EARLY — Early ISD Superintendent Wes Beck was a teacher for 13 of his 40 years in education.

For 27 of those 40 years, Beck has been a school administrator — assistant principal at Stephenville High School, principal at Early High School, superintendent in the Panhandle district of Shamrock, and for the past six years, superintendent in Early.

As superintendent, Beck said, he’s never quit being a teacher. “You’re always concerned about the kids,” Beck said. “I’m not as closely tied to the kids as I used to be but I’m still incredibly concerned about what goes on with them.”

Beck is in his final year in public education. He recently announced he is retiring after the current school year. Early school board members have opted to choose a search firm to assist with selecting Beck’s replacement.

In a recent interview in his office, Beck reflected on his career and impending retirement.

“Forty is a nice round number,” Beck said. “I could’ve retired 11 years ago and didn’t do it. They don't tell you when it’s time to retire, you’ll know it, and it just kind of felt right.”

Beck and his wife, Lisa — who teaches English at Early High School — are the parents of two married daughters.

Beck said he’s looking forward to his retirement — although it was harder to announce than he had anticipated.

“I’ve got some things I’ve not been able to do for a long time,” Beck said. “I’m going to build a shop in my back yard and get back to doing some woodworking. I’m a furniture builder and a carpenter. I look forward to doing some of that. I’m going to run some cows out at my wife’s home place at Zephyr.

“I’m ready to slow down. I’ve not been able to do anything like that for 20 years. I used to build Christmas presents for all the family, furniture and things. I’ve not been able to do that in so long. I’m ready to spend some time with my family and myself and travel. I’ve never been able to travel.”

Beck said he’s been on a few vacations of two or three days' duration — but he’s never been on “a real, live, long vacation.”

Places Beck wants to visit with his wife include Yellowstone, Grand Canyon, Yosemite and Big Bend national parks, and he wants to visit New England in the fall.

Beck went to work at Stephenville High School as an ag teacher in 1980. After becoming an assistant principal at the Stephenville school, Beck came to Early High School as principal in 2003. In 2007, Beck became superintendent in Shamrock and returned to Early as superintendent in 2014.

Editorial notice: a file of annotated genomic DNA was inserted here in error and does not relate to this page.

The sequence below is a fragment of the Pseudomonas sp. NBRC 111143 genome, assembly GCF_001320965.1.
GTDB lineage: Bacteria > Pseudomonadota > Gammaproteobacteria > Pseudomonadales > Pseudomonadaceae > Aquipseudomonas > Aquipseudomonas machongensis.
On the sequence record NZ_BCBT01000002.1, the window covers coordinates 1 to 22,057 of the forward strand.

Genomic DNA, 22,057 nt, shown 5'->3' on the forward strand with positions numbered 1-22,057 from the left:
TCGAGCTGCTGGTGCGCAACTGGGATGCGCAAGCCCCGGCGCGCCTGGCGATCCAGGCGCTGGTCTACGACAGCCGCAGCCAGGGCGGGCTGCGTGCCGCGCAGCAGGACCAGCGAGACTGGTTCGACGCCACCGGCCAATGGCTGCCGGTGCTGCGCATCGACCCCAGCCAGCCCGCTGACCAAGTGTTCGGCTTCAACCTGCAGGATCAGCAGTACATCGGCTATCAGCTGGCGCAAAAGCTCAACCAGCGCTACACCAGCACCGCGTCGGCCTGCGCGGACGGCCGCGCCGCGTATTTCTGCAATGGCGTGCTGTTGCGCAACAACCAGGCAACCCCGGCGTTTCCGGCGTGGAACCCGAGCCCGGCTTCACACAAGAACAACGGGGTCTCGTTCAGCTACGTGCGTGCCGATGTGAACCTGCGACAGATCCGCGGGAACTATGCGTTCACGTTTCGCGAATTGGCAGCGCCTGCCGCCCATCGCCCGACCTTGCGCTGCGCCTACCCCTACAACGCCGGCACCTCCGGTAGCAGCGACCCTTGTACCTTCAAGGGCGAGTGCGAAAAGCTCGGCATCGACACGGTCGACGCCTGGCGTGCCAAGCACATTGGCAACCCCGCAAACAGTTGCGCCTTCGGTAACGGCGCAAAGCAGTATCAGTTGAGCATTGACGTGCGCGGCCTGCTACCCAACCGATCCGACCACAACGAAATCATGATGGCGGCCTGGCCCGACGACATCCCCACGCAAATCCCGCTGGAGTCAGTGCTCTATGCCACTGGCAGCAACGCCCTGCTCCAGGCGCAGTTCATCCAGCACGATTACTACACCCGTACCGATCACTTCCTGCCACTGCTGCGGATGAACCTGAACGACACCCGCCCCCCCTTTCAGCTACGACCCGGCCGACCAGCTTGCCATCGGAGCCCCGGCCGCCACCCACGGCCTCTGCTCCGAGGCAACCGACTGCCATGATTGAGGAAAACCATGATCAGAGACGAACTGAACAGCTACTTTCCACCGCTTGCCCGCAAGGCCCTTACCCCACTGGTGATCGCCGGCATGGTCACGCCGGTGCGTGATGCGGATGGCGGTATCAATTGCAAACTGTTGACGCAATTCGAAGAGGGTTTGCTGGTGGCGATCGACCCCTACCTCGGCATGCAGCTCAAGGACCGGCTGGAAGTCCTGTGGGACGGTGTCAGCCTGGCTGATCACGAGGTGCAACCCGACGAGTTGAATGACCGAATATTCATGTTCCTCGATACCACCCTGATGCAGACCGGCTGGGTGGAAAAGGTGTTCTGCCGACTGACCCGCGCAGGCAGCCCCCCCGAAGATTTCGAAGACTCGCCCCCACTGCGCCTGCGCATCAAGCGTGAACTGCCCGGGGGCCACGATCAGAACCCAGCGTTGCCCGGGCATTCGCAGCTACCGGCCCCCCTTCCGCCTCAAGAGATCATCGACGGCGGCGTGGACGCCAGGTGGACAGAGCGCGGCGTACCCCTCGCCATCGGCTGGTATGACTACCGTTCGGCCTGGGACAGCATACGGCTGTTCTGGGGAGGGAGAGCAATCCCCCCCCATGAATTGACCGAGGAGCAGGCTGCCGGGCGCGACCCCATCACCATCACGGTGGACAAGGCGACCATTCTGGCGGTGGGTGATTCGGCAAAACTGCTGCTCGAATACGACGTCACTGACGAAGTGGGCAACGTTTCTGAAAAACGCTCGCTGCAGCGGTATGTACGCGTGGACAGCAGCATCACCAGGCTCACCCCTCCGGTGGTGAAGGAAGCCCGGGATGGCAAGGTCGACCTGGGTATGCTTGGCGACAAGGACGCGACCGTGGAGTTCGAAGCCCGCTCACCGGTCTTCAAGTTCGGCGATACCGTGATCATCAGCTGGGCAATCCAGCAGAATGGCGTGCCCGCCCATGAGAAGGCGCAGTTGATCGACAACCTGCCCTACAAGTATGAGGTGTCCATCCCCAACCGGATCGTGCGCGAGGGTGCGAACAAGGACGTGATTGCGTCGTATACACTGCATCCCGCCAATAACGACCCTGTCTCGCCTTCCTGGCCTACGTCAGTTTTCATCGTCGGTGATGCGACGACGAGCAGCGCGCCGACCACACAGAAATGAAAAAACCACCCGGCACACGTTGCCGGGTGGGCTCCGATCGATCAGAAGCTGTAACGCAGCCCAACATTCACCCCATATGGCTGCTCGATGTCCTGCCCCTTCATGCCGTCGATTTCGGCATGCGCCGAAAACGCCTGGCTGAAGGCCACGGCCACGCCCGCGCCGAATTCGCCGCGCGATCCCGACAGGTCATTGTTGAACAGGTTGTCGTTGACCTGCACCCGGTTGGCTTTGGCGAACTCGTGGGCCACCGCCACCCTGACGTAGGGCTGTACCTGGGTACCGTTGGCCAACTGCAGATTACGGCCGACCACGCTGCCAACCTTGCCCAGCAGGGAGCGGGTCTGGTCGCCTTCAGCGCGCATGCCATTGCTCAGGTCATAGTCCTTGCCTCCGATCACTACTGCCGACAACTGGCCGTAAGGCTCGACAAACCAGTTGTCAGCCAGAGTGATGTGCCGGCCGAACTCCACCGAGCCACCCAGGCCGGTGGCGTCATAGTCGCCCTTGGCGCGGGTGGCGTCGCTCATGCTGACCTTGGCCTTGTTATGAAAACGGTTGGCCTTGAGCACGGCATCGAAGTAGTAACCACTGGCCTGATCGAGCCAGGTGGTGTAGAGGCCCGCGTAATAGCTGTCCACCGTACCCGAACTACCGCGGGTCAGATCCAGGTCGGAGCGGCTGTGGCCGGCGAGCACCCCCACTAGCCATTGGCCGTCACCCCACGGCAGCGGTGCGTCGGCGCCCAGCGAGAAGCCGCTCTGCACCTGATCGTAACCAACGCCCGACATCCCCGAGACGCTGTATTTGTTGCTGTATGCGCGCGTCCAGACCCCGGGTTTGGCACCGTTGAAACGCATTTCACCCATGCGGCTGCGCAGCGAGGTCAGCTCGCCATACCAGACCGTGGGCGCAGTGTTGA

“We went to the panhandle and loved it,” Beck said of his move to Shamrock. “People think I’m crazy when I say that. We loved the weather, we loved the people, we loved the country, and I wouldn’t have left there to go anywhere else except back to Early. Once you’ve been here you always want to come back here. Everything just fell together.”

Beck said when he interviewed to become superintendent in Early, he told Early school board members he went to Shamrock so he could get experience as a superintendent and return to Early.

“I knew I had to have some superintendent experience to be the superintendent of Early and I went to Shamrock so I could come back to Early as superintendent,” Beck said.

Beck listed helping get the district “on really firm financial standings” as among his accomplishments as superintendent. “Finances for the district are sustainable in the future,” Beck said. “I’m rather proud of that.

“We maintain our high standards. We’ve been one of probably 120 or 130 schools in the state that have ‘A’ on the report card two years in a row. Out of 1,200, maybe 130 have done that.”

Beck also said the district has seen its safety and security enhanced.

“I feel good about the administrative team we’ve got in place,” Beck said. “They have roots here.”

When asked what he would tell someone who is considering becoming a teacher, Beck said, “I would tell them it’s an honorable calling. I feel like it’s a calling, just like it’s a call to ministry. I’m not sure that you can train somebody to be a teacher. You can train them to teach. I’m not sure you can train them to be a teacher. I think that’s almost inborn.

“From the time I was 7 or 8 years old I wanted to be a teacher. That’s who I’ve been my whole life. That’s who I am and what I am. My whole adult life has been doing this.”

Beck said although it’s a hard profession and getting “harder all the time,” it’s worth the effort.

“There’s so much at stake,” Beck said. “It’s an honorable, worthwhile profession. It’s worth doing. These kids are worth it. There’s some of these kids we have — this is their safe place. This is the only thing they’ve got going for them, is what goes on in school. It’s been an honor to do this.”